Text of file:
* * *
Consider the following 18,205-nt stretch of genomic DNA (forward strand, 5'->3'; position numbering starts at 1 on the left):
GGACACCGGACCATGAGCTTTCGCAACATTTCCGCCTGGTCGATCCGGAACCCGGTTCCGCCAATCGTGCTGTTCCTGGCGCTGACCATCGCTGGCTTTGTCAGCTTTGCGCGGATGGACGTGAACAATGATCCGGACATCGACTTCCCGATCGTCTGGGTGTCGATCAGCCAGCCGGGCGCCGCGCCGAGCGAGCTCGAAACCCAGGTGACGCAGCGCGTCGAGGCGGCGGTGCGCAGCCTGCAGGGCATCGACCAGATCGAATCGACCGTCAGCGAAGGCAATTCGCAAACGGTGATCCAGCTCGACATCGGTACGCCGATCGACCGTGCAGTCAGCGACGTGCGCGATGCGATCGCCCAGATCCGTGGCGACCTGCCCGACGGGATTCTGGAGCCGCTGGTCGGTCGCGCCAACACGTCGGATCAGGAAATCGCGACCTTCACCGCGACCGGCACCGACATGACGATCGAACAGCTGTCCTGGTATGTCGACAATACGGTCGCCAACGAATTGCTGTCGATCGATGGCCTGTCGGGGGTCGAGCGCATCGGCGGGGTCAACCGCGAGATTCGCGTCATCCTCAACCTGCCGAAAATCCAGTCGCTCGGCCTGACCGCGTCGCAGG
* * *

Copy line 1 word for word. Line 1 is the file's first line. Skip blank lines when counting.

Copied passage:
Consider the following 18,205-nt stretch of genomic DNA (forward strand, 5'->3'; position numbering starts at 1 on the left):